Impeachment Facts - 2:

Removing a federal official from office requires two steps:

  • The first step is a formal accusation, or impeachment, by the House of Representatives

  • The second step is a trial and conviction by the Senate

  
Impeachment Facts - 3:

The Impeachment process requires a majority vote of the House; conviction is more difficult, requiring a two-thirds majority vote by the Senate.

  
Impeachment Facts - 4:

The vice president presides over the Senate proceedings in the case of all officials except the president, whose trial is presided over by the chief justice of the Supreme Court.

  
Impeachment Facts - 5:The Constitution: According to Article I, Section 3 of the United States Constitution:
  • The Senate shall have the sole Power to try all Impeachments
  • When sitting for that Purpose, they shall be on Oath or Affirmation
  • When the President of the United States is tried, the Chief Justice shall preside and no Person shall be convicted without the Concurrence of two thirds of the Members present.
  
Impeachment Facts - 6:

The Constitution: According to Article I, Section 3 of the United States Constitution: A Judgment in a cases of Impeachment shall not extend further than to removal from Office, and disqualification to hold and enjoy any Office of honor, Trust, or Profit in the United States. The Party convicted shall nevertheless be liable and subject to Indictment, Trial, Judgment, and Punishment, according to Law.

  
Impeachment Facts - 7:

The Constitution: According to Article II, Section 4 of the United States Constitution the President, Vice President and all civil Officers of the United States, shall be removed from Office on Impeachment for, and Conviction of, Treason, Bribery, or other high Crimes and Misdemeanors.

  
Impeachment Facts - 8:

Definition of Treason: The crime of treason covers extreme acts against the nation. Treason refers to conduct that undermines the government or the national security, such as sedition. The crime of treason is the only crime to be specifically defined in the United States Constitution. Article III, section 3 reads as follows:

Treason against the United States, shall consist only in levying War against them, or in adhering to their Enemies, giving them Aid and Comfort. No Person shall be convicted of Treason unless on the Testimony of two Witnesses to the same overt Act, or on Confession in open Court.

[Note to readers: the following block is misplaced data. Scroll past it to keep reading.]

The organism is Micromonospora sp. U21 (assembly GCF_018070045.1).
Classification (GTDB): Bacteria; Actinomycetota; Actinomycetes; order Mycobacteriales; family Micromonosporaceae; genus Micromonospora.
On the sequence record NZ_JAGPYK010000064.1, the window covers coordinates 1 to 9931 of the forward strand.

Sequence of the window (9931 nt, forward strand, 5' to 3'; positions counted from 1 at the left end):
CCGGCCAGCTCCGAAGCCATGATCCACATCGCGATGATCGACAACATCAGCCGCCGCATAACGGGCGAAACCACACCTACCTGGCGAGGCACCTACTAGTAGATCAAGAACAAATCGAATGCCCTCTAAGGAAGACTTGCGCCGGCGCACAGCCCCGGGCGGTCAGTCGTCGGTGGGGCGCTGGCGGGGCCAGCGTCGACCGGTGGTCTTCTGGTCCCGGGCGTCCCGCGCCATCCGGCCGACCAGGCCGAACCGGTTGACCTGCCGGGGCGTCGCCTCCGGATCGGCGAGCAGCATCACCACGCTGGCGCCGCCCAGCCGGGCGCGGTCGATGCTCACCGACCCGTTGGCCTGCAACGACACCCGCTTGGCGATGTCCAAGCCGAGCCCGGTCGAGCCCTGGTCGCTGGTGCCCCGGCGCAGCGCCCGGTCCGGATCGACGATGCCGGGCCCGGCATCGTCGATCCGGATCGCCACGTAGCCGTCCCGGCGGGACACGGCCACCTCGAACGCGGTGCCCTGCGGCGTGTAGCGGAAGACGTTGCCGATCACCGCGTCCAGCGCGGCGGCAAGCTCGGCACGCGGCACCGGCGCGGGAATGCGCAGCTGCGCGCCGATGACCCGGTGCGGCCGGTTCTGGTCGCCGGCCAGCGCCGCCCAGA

Impeachment Facts - 9:

What Are "High Crimes and Misdemeanors?" The origin of the word "high" relates to punishable offenses that only apply to high persons (public officials) who, because of their official status, are under special obligations that ordinary individuals are not under.

  
Impeachment Facts - 10:

What Are "High Crimes and Misdemeanors?" A "high misdemeanor" refers to acts that justify impeachment but are not necessarily criminal acts. In this context a "high misdemeanor" refers not to a criminal offense but to misbehavior, bad demeanor or the bad conduct of an individual.

  
Impeachment Facts - 11:

What Are "High Crimes and Misdemeanors?" The charge of high crimes and misdemeanors covers allegations of misconduct of Federal officials such as scandalous behavior or serious misconduct in an individual's private life, drunkenness, senility, perjury (lying under oath), incitement to revolt, bribery, kickbacks and tax evasion.

Impeachment Facts for kids

 

 

The Impeachment Trial of Andrew Johnson

Impeachment Trial of Andrew Johnson

 

Facts about Impeachment: Federal Impeachment Timeline
Over the course of American history, up to 2016, a total 19 individuals have been impeached, including 15 federal judges, 13 district court judges, a court of appeals judge, a Supreme Court Associate Justice, a senator, a Cabinet member and two presidents. The Senate convicted 8 of the 19 impeached federal officials. The charges included bribery, income tax avoidance, perjury and treason.
 

Federal Impeachment Timeline of Main Dates and Events

Federal Impeachment Timeline1797

In 1797 Senator William Blount (Tennessee) was the first person to face five articles of Federal impeachment charges involving conspiracy with the Creek and Cherokee tribes to assist the British in capturing Spanish territory of Louisiana and Florida.

   
Federal Impeachment Timeline1803

On March 2, 1803 Judge John Pickering (District of New Hampshire) was the first impeached federal official who was convicted, believed to have been insane. Judge Pickering was found guilty of drunkenness and unlawful rulings and removed from office on March 12, 1804.

   
Federal Impeachment Timeline1804